The purpose of using PPP is to compare level of income of different countries. When two country’s purchasing power is same and exchange rate in the point of equilibrium, PPP exist. In world economy, economist’s uses two types of PPP, one is absolute and another one is relative purchasing power parity. Absolute purchasing power parity describes the equalization of price level of the country. On the other hand, relative purchasing power parity works on the inflation rates those changes by movements of price level of a particular economy.
r_{t}=α+β_{0}+β_{1}inf_{t}+β_{2}CPI_{t}+β_{3}GDP_{t}+?_{t} (1)
In this model rt is representing the real exchange rate, inf_{t} is inflation rate, CPI_{t} is the Consumer Price Index and GDP_{t} is Gross Domestic Product. For examining the short run dynamic in relationship among real exchange rate, inflation rate, consumer price index and gross domestic product, an ECM model has been developed.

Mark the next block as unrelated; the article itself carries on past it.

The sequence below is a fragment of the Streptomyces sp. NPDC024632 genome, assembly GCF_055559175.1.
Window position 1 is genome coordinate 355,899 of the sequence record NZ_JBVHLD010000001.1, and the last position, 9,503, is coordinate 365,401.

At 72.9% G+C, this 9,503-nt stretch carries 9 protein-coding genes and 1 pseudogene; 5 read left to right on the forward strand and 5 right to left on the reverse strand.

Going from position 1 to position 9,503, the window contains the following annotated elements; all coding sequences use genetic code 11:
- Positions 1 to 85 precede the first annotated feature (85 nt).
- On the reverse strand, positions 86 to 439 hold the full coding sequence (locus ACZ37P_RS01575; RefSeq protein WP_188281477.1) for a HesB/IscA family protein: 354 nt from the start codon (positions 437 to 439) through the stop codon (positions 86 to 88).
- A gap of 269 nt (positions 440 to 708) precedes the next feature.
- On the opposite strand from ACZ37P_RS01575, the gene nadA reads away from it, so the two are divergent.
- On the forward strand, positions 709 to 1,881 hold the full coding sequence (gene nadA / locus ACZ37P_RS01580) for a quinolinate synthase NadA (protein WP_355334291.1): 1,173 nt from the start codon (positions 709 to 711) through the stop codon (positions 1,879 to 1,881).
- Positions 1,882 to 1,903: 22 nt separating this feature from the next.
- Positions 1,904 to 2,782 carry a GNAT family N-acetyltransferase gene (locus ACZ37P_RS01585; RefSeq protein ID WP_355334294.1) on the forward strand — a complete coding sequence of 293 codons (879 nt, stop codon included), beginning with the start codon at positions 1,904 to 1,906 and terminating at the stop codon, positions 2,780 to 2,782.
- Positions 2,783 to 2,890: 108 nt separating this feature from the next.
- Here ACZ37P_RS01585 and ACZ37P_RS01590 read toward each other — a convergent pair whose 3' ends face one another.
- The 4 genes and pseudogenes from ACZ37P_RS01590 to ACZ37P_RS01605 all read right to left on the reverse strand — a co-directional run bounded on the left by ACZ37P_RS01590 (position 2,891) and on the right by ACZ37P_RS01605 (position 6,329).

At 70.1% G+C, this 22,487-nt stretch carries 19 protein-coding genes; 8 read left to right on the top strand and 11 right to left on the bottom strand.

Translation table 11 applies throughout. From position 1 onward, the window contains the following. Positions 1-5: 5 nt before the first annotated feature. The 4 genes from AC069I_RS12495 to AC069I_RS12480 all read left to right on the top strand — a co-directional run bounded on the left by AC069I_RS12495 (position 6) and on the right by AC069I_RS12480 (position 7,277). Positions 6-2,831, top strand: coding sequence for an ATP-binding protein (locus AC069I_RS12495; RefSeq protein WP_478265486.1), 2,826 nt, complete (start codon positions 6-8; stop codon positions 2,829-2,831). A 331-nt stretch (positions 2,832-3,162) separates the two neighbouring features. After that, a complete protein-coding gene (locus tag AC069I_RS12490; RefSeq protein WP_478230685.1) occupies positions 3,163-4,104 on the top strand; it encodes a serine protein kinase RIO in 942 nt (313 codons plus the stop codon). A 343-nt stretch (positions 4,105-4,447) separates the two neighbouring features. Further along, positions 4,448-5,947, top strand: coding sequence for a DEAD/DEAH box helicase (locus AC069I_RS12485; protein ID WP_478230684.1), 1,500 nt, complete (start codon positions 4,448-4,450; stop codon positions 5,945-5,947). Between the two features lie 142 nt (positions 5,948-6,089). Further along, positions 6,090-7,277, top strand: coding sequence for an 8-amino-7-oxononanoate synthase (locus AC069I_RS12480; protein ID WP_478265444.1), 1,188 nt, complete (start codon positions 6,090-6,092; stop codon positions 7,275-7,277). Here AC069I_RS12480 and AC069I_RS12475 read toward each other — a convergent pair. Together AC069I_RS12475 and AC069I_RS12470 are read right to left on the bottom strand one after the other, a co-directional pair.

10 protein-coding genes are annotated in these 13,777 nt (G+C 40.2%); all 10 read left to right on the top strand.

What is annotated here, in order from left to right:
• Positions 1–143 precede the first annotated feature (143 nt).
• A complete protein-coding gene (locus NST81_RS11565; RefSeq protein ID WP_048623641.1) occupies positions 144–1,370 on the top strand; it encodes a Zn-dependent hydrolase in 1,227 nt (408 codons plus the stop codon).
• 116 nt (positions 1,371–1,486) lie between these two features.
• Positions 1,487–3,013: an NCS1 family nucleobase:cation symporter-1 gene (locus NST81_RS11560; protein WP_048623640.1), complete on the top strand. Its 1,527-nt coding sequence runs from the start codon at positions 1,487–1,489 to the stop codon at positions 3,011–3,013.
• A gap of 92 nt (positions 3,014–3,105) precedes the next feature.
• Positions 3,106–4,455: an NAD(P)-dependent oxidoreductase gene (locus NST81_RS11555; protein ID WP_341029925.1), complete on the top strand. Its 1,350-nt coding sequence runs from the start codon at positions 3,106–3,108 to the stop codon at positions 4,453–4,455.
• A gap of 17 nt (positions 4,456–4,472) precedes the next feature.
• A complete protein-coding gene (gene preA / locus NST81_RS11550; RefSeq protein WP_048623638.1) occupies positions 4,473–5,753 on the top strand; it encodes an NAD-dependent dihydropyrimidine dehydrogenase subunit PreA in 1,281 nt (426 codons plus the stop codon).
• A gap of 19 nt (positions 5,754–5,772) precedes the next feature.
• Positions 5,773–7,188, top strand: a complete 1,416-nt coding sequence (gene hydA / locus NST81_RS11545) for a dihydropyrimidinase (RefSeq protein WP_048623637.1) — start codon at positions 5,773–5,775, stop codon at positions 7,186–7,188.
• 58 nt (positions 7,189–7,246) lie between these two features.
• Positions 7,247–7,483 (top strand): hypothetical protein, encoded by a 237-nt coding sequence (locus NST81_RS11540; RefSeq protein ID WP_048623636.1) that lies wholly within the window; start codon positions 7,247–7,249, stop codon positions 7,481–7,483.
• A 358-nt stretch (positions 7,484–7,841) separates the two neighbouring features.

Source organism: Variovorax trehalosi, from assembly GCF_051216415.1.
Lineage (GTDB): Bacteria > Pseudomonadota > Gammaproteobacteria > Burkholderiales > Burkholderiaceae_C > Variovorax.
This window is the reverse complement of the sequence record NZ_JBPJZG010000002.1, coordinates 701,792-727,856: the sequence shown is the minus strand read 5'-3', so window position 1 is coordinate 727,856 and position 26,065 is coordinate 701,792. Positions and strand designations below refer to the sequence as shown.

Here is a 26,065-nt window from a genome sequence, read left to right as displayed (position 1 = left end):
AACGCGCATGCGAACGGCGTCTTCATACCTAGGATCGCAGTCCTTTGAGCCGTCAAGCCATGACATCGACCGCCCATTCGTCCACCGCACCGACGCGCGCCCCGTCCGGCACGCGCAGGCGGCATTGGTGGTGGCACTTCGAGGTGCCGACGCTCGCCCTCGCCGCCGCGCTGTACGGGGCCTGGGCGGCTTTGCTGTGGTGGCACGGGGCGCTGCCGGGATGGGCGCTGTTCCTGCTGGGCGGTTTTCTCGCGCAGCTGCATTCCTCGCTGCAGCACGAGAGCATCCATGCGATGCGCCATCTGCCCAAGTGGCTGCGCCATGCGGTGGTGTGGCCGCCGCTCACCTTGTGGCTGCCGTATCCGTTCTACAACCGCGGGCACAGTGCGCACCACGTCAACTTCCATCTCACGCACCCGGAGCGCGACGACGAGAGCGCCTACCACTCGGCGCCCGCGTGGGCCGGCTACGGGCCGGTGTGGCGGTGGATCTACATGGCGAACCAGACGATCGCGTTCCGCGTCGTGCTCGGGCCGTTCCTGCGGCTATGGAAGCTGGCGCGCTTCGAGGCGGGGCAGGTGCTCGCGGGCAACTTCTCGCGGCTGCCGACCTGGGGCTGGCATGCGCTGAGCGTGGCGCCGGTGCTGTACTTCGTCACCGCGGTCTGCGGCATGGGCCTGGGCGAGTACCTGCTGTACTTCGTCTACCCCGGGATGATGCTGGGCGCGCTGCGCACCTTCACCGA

Δlnr=α_{0}+ α_{1}Δlninf_{t-i}+α_{2}lnCPI_{t}-i+lnGDP_{t}-i+Δlnr_{t}-i+ α2U_{t}-i+?_{t}
Where, U_{t}-I=lnr2_{t}-β_{0}-β_{1}lninf_{t}-β_{1}CPI_{1}-β_{1}GDP_{t} (2)
Where,
α4Ut-1-expresses the error correction term, it is the residual from the co integrating equation, α3indicated the error correction coefficient and αi are the estimated short term coefficients (Jammeh, 2012). If the real exchange rate rises (under devaluation of currency), then the growth of the economy is quite evident.
Econometric Estimations
Table 1: Descriptive Statistics | ||||
R | INF | CPI | GDP | |
Mean | 116.332 | 2.265 | 105.373 | 0.052 |
Median | 155.900 | 0.078 | 121.450 | 0.053 |
Maximum | 156.800 | 10.800 | 245.030 | 0.071 |